Copyright isn't an issue of left vs right. It's an issue of money vs non-money. Old fashioned class-warfare. The only difference in left and right on the issue is that the right are willing to openly admit to serving a corporate agenda (Or as they put it, protecting the free market system), while the left will pretend to be concerned first before doing exactly the same thing.

Re:Is that really what it says ? (1)

Doc Ruby (173196) | more than 3 years ago | (#36567604)

Please give me some examples of those "on the left" who do exactly the same thing. Note: not all Democrats are "left" - indeed, few are.

And also note: I said "other directions", not just "the other direction". The "left vs right" framing is a strawman, since there's little "left" in the US, but many (actual, if not properly identified) alternatives to the right.

Re:Is that really what it says ? (1)

SuricouRaven (1897204) | more than 3 years ago | (#36567656)

As there are no hard definitions of what left or right actually mean, it's impossible to give an indisputable example of either.

Re:Is that really what it says ? (1)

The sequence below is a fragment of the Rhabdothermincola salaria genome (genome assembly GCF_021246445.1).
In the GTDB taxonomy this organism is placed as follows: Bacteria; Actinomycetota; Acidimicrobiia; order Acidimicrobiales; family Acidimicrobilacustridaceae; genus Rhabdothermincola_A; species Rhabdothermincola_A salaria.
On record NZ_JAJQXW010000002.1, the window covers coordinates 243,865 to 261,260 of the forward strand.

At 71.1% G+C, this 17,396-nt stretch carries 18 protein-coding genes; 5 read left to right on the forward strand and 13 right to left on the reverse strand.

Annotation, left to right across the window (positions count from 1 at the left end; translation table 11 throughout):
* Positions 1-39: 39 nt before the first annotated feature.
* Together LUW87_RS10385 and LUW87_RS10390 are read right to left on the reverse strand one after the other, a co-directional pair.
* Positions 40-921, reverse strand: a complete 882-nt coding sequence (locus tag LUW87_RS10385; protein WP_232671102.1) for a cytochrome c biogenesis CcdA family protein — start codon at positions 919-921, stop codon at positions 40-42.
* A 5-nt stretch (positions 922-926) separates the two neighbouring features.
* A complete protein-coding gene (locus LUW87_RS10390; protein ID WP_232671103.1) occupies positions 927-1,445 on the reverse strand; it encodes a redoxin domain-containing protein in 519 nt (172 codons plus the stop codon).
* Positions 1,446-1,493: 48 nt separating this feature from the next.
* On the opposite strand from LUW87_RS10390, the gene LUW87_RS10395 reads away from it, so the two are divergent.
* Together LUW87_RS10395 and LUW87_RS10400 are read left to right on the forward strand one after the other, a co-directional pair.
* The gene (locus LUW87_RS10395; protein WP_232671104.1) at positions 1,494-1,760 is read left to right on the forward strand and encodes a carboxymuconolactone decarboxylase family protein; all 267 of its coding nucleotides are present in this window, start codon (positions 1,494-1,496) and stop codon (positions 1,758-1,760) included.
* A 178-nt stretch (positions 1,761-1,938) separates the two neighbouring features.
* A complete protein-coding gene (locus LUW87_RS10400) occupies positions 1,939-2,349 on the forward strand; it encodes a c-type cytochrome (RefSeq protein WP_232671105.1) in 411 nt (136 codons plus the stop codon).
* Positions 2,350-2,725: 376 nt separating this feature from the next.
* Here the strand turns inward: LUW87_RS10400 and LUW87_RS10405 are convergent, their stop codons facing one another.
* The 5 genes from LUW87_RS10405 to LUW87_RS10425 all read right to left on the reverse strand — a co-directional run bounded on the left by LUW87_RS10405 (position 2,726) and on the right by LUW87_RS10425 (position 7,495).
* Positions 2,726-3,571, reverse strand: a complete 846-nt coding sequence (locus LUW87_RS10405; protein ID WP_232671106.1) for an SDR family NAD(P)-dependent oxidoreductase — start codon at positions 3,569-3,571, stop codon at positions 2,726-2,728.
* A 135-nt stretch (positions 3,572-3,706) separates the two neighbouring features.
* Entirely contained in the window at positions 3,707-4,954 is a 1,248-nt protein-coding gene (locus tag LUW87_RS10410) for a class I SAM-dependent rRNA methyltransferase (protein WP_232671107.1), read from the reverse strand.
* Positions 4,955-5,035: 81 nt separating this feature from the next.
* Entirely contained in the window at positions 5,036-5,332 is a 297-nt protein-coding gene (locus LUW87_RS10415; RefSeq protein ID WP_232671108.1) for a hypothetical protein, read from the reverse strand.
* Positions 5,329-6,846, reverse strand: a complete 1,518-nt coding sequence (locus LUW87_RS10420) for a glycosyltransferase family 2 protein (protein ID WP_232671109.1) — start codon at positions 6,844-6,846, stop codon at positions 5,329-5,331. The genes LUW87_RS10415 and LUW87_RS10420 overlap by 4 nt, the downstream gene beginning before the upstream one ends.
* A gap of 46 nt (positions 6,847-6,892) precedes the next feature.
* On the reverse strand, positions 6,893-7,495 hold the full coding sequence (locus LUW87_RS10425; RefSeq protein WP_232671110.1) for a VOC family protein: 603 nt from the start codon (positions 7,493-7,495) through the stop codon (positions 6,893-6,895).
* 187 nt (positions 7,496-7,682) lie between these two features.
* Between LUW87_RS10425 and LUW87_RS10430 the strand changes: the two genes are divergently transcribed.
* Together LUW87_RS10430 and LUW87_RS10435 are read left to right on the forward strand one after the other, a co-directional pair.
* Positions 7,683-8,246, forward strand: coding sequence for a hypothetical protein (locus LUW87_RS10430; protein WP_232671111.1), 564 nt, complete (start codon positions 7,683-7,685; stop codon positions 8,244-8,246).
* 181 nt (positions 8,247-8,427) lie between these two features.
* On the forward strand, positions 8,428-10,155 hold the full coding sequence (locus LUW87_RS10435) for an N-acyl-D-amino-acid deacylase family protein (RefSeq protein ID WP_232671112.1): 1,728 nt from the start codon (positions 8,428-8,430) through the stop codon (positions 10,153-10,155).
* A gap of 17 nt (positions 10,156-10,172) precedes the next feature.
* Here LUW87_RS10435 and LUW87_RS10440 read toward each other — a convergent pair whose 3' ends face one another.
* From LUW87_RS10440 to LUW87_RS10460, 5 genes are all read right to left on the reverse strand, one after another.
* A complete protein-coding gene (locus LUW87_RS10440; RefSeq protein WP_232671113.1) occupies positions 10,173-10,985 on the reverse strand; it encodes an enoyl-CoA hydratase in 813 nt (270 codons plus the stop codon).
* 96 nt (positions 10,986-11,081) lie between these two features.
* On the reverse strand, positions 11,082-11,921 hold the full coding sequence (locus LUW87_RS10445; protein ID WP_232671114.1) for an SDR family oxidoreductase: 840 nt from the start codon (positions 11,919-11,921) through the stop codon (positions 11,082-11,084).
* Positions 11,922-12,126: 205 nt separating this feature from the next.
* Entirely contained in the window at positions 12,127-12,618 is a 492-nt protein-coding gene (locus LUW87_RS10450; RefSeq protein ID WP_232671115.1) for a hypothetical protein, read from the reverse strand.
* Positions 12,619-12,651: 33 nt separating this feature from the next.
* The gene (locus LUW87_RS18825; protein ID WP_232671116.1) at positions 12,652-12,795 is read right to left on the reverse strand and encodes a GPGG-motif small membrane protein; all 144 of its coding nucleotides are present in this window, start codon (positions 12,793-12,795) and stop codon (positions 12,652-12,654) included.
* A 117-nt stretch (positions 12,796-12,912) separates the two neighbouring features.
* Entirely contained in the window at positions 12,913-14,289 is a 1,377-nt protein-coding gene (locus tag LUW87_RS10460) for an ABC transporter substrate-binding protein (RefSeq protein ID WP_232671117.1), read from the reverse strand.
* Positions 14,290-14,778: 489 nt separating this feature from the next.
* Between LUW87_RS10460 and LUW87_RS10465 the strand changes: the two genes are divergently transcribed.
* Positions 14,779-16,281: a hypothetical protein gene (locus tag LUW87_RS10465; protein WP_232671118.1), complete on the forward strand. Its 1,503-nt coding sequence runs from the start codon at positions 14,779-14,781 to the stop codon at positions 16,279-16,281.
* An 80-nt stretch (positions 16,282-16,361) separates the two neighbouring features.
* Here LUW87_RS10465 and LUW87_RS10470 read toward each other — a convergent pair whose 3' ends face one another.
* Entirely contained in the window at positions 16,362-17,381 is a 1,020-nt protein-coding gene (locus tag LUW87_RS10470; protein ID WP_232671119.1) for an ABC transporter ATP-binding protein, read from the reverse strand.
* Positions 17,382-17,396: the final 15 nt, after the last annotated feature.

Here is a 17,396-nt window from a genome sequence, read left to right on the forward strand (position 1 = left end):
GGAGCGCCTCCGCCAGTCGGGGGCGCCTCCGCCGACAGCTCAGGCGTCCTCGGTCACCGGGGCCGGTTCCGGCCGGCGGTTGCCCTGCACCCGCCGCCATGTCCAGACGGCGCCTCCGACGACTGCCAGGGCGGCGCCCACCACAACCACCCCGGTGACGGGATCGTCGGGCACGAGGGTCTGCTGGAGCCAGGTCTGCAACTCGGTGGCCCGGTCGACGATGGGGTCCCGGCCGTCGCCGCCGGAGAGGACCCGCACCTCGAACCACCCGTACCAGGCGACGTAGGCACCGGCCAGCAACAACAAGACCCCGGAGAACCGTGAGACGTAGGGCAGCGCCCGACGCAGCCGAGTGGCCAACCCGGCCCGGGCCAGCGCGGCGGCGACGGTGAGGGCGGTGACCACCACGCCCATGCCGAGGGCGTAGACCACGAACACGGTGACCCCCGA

Doc Ruby (173196) | more than 3 years ago | (#36567744)

No, the right is defined by authoritarian ideology, centralized control of people but minimal control of business groups (corporations, trade associations), valuing property higher than labor, enforcement of principles by coercion. The left is defined by voluntary ideology, decentralized control of people but centralized control of business groups, valuing labor higher than property, encouragement of principles by incentive.

There is little to no left in the US. There is a lot of right, to a mostly greater or somewhat lesser degree, especially among government officials.

But you're the one claiming equivalence between left and right. Yet when asked you claim that the terms mean nothing. I say your equivalence is simply false.

Re:Is that really what it says ? (1)

fridaynightsmoke (1589903) | more than 3 years ago | (#36569828)

No, the right is defined by authoritarian ideology, centralized control of people but minimal control of business groups (corporations, trade associations), valuing property higher than labor, enforcement of principles by coercion. The left is defined by voluntary ideology, decentralized control of people but centralized control of business groups, valuing labor higher than property, encouragement of principles by incentive.

There is little to no left in the US. There is a lot of right, to a mostly greater or somewhat lesser degree, especially among government officials.

But you're the one claiming equivalence between left and right. Yet when asked you claim that the terms mean nothing. I say your equivalence is simply false.